In the 72nd minute, Peter O'Mahony put his team under pressure by picking up a deserved yellow card for a needless shoulder charge around a maul, forcing the fourteen Irishman to fight hard to hold onto the seven-point lead opened up in the 62nd minute (16-9)! But the Italians had little possession to work with in the last ten minutes, due to some clever kicking by Sexton.

Ireland failed to move into top gear ahead of the clash with France next Sunday, which will now be the final of Group D. But Les Bleus will now be seen as favourites after this lacklustre showing by Joe Schmidt's men.

Australia sends England crashing out in a thrilling match

Rightly billed as a high-risk match for the English, following the win by the Welsh (28-25) ten days ago, this match between Australia and England in a tight Group A had suddenly become crucial for the home nation. And defeat was unthinkable.

But on Saturday 3 October at the end of a match dominated by the Wallabies (33-13) from the outset, the host country had to resign itself to an early exit from its own World Cup. This is the first time that England will be absent from the quarter-finals and also the first time that a host country has failed to emerge from the group stage. Australia and Wales have now qualified and their clash will decide first place in the group.

With a game plan underpinned by speed and creativity, Australia immediately set out their stall by confiscating the ball for long periods. And one man was pivotal in this stunning victory, fly-half Bernard Foley, who had scored all of his team's points until Matt Giteau ran in a late try. With two tries, three conversions and four penalties, or 28 points out of 33, the man who plays his club rugby with the Waratahs put in a classy performance. Despite the dominance of the Wallabies, the English fought hard to claw their way back into the game, cheered on by the raucous Twickenham crowd. After narrowing the lead to just 7 points in the 65th minute thanks to a penalty by Owen Farrell, the English saw their last chance evaporate when Farrell himself was sin-binned for the last ten minutes after an off-the-ball tackle.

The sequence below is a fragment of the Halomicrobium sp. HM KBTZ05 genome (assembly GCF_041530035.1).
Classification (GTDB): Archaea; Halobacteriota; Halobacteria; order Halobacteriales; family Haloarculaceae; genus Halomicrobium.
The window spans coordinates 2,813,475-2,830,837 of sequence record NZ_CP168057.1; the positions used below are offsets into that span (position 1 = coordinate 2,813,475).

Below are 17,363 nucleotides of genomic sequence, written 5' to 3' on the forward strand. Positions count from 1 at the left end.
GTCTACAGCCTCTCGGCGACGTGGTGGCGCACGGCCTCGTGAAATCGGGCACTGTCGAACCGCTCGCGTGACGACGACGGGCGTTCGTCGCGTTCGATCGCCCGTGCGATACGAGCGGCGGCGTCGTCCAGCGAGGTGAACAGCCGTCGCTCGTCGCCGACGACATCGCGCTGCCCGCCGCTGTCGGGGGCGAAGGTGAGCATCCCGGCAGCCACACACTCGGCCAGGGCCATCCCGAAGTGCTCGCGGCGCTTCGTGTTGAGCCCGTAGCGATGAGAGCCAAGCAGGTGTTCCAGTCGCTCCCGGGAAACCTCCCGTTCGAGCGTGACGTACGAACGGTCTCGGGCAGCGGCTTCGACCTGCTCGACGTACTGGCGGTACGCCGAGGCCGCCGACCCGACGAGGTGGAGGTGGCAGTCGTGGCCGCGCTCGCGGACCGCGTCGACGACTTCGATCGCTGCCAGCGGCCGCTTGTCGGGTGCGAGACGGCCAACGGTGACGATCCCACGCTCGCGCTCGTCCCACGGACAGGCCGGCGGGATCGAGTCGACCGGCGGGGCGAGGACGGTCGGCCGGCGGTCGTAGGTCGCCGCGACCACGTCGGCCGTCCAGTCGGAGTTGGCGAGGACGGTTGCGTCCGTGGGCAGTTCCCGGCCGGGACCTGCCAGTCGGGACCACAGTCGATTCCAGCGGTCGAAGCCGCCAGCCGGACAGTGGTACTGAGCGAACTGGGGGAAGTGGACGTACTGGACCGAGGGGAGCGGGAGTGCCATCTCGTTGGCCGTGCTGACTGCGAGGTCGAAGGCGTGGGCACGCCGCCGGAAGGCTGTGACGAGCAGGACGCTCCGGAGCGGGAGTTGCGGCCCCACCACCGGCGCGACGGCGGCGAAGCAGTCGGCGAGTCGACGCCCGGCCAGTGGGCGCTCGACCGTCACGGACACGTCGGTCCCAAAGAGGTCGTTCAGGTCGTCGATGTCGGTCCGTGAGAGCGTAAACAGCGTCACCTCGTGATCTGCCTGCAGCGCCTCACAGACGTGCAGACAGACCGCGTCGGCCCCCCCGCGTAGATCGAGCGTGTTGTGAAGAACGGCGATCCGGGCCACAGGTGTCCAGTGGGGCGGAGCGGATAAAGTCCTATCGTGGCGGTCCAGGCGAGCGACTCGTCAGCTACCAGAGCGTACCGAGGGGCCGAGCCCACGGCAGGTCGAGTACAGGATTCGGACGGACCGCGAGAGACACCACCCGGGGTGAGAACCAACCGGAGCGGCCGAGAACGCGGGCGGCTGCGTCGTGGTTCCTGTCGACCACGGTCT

It was one-way traffic in the closing stages as the Wallabies moved further ahead. At the final whistle, the humbled English gave their victors a guard of honour. A true lesson on how to lose with dignity.

South Africa steamroller Scotland to move top

Two games on from their surprise defeat against Japan in their opening Rugby World Cup match, South Africa took control of Pool B on Saturday 3 October with victory against Scotland (34-16) on the back of a masterful performance.

For the Springboks, it was back to basics, with a game plan founded on direct contact and the kind of non-stop war of attrition which ultimately wears down opponents. As group leaders, South Africa are now virtually certain to qualify for the quarter-finals in first place but Scotland still have all to play for.

In the first half, the Scots were powerless against the physical challenge and aggression of their opponents but rallied early in the second half as Tommy Seymour scored their only try of the match. The Springboks had scored two tries in the first 40 minutes through Schalk Burger and JP Pietersen to put daylight between the teams (3-20) ahead of half-time. As the final whistle approached, the Boks' left wing Bryan Habana also crossed the line to notch up his 12th Rugby World Cup try and draw closer to the record (15) held by the legendary Jonah Lomu.